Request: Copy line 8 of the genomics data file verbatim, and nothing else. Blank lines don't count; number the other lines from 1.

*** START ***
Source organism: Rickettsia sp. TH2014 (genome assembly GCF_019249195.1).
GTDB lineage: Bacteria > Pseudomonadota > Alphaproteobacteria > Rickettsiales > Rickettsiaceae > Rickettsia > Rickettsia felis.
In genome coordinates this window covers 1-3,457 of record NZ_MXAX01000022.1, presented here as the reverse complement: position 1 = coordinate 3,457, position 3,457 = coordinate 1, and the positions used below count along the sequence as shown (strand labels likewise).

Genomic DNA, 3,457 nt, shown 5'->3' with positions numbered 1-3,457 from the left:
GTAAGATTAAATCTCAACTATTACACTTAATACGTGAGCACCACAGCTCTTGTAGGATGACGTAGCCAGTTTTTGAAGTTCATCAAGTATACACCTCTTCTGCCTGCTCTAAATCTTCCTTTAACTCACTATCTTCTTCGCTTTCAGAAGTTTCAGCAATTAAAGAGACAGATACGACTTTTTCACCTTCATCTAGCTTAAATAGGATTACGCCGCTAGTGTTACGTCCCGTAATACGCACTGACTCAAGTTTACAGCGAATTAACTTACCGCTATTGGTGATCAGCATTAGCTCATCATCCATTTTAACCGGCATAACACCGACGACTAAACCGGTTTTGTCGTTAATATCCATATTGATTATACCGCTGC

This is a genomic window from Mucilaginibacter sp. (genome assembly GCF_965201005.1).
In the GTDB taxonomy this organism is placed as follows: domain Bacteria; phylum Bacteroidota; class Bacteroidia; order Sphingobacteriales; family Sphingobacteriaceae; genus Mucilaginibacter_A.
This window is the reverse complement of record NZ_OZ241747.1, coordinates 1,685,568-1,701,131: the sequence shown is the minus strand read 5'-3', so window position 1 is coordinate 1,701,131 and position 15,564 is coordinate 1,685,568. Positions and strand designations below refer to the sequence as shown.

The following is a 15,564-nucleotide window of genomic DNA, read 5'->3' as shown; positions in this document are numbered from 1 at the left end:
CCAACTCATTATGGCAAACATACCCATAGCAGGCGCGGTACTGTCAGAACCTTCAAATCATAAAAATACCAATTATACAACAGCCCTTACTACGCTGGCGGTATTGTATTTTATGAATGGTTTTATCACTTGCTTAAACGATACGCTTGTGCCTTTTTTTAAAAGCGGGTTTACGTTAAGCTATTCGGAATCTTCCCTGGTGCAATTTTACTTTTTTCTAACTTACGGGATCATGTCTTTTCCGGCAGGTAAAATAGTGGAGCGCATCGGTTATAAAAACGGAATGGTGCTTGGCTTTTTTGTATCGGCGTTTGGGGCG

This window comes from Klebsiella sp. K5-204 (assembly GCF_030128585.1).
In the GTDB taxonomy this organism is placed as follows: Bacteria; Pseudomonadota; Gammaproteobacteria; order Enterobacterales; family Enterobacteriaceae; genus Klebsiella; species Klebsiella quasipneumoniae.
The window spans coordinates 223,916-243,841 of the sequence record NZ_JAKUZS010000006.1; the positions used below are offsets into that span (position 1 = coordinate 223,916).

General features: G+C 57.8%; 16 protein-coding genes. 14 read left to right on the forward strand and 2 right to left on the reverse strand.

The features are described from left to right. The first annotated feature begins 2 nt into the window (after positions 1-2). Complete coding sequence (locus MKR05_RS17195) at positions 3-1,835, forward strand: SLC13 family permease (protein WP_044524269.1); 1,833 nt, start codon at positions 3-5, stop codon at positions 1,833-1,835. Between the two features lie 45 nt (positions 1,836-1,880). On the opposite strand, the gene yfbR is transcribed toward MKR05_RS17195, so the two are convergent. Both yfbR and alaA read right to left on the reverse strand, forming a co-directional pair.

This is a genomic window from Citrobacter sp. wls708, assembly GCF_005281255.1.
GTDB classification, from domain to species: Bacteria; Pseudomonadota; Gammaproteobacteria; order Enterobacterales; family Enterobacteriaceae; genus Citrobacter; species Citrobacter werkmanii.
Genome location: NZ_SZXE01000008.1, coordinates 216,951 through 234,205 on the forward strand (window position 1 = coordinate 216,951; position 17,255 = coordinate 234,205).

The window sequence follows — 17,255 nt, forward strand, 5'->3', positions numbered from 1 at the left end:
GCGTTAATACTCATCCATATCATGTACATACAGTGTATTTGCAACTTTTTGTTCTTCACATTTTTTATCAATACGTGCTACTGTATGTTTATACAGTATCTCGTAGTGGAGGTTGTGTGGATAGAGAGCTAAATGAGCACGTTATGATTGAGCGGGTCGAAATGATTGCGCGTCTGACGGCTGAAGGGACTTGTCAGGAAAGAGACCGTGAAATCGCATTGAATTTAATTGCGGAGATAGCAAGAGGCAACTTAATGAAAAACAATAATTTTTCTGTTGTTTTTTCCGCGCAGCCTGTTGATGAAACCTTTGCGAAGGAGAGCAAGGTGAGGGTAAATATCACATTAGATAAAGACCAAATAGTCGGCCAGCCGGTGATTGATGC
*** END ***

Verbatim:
This window is the reverse complement of record NZ_OZ241747.1, coordinates 1,685,568-1,701,131: the sequence shown is the minus strand read 5'-3', so window position 1 is coordinate 1,701,131 and position 15,564 is coordinate 1,685,568. Positions and strand designations below refer to the sequence as shown.